Keep the cuttings moist; daily misting may be required. Keep them in the shade and out of the wind so that they don't dry out. In Tangalin's work, the cuttings stuck in perlit began developing root initials in 3 weeks. Cuttings should root in 4 to 6 weeks. (Koob 2001; Tangalin 2000)

Propagation by Division
Not applicable.
Propagation by Air Layers
Dodonaea viscosa can be propagated by air-layering using standard techniques. The mother plant should be healthy and unstressed and best success is obtained when the plant is not flowering or fruiting. It takes 4 to 6 months for an air layer of Dodonaea to root. Air layers should not be removed from the mother plant until the roots fill the spaghnum moss around the air layer. Plant the new plant in standard potting mix and keep it moist until additional roots form. Keeping the plant in a shady location out of the wind will keep it from drying out. (Koob 2001)
Propagation by Grafting
No information located to date.
Propagation by Tissue Culture
No information located to date.
Bornhorst, Heidi L. 1990. Introduction to xerophytic native Hawaiian plants. The Bulletin of the National Tropical Botanical Garden 20 (3):49-54.

Bornhorst, Heidi L. 1996. Growing native Hawaiian plants: a how-to guide for the gardener. Honolulu: The Bess Press. p. 37-38.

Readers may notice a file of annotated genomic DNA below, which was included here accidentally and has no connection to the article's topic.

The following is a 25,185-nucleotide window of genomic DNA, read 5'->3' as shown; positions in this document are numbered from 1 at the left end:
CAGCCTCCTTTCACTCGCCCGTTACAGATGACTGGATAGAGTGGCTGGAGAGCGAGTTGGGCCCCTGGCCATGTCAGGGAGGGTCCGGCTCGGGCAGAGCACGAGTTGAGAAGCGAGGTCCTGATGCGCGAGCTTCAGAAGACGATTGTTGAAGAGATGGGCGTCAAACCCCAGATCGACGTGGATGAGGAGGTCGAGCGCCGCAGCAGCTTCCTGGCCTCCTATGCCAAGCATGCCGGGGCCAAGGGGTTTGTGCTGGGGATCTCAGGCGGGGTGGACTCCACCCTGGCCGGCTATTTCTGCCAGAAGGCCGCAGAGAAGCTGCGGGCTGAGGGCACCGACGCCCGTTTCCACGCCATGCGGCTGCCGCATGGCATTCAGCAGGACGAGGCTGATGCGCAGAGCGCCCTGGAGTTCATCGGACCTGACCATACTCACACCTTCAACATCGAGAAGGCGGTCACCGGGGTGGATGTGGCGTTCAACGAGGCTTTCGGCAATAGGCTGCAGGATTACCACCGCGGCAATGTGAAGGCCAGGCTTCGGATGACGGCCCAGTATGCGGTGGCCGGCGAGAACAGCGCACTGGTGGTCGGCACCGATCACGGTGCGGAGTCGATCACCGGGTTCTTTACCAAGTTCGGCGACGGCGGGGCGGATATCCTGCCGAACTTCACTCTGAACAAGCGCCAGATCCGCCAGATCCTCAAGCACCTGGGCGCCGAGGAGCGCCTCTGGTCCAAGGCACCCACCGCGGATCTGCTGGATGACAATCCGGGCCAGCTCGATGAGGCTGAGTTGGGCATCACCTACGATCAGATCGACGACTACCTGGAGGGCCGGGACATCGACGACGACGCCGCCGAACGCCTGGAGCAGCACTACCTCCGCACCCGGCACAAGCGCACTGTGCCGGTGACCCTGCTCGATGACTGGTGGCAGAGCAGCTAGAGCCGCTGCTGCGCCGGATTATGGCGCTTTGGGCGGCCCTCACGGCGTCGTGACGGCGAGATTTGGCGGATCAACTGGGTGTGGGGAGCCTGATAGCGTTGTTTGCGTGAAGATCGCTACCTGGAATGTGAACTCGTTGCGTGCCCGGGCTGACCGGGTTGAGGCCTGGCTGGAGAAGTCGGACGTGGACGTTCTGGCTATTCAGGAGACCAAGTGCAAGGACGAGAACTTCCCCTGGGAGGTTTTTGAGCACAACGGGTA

Culliney, John L., and Bruce P. Koebele. 1999. A native Hawaiian garden: how to grow and care for island plants. Honolulu: University of Hawai'i Press. p. 35-37.

Koob, Gregory A. 2001. I am an 'a'ali'i... Hawai'i Horticulture 4 (6):3-7.

Lilleeng-Rosenberger, Kerin. 1998. Propagation techniques for native Hawaiian plants. Newsletter of the Hawaiian Botanical Society 37 (2):33-35.

National Tropical Botanical Garden (NTBG). 1992. 'A'ali'i. In Native Hawaiian plant information sheets. Lawai, Kauai: Hawaii Plant Conservation Center. National Tropical Botanical Garden. Unpublished internal papers.

Obata, John K. 1997. Common native Hawaiian plants worthy of cultivation. Newsletter of the Hawaiian Botanical Society 36 (3/4):74.

Rauch, Fred D., Heidi L. Bornhorst, Rhonda Stibbe, and David L. Hensley. 1997. Aalii, Ornamentals and Flowers, OF-20. Honolulu: Cooperative Extension Service, College of Tropical Agriculture and Human Resources, University of Hawaii at Manoa. (Also available as a PDF file at Free CTAHR Publications.)

Stratton, Lisa, Leslie Hudson, Nova Suenaga, and Barrie Morgan. 1998. Overview of Hawaiian dry forest propagation techniques. Newsletter of the Hawaiian Botanical Society 37 (2):13, 15-27.

Tangalin, Natalia S. 2000. Unpublished paper on propagation media for rooting cuttings of Dodonaea viscosa: Department of Horticulture, University of Hawaii at Manoa.

Wagner, Warren L., Darrel R. Herbst, and S. H. Sohmer. 1990. Manual of the flowering plants of Hawai'i. 2 vols., Bishop Museum Special Publication 83. Honolulu: University of Hawaii Press and Bishop Museum Press. p. 1226-1228.

Search Database

Browse Database --
By Botanical Name
By Common Name

Other Native Hawaiian Plant Sites

Other Plant Propagation Sites

Database Bibliography

Database Home Page

Other CTAHR Databases

The image in this record is used with permission from Dr. Gerald Carr's Web site "Hawaiian Native Plants" at

Last updated:
18 September 2001

Please send comments and suggestions to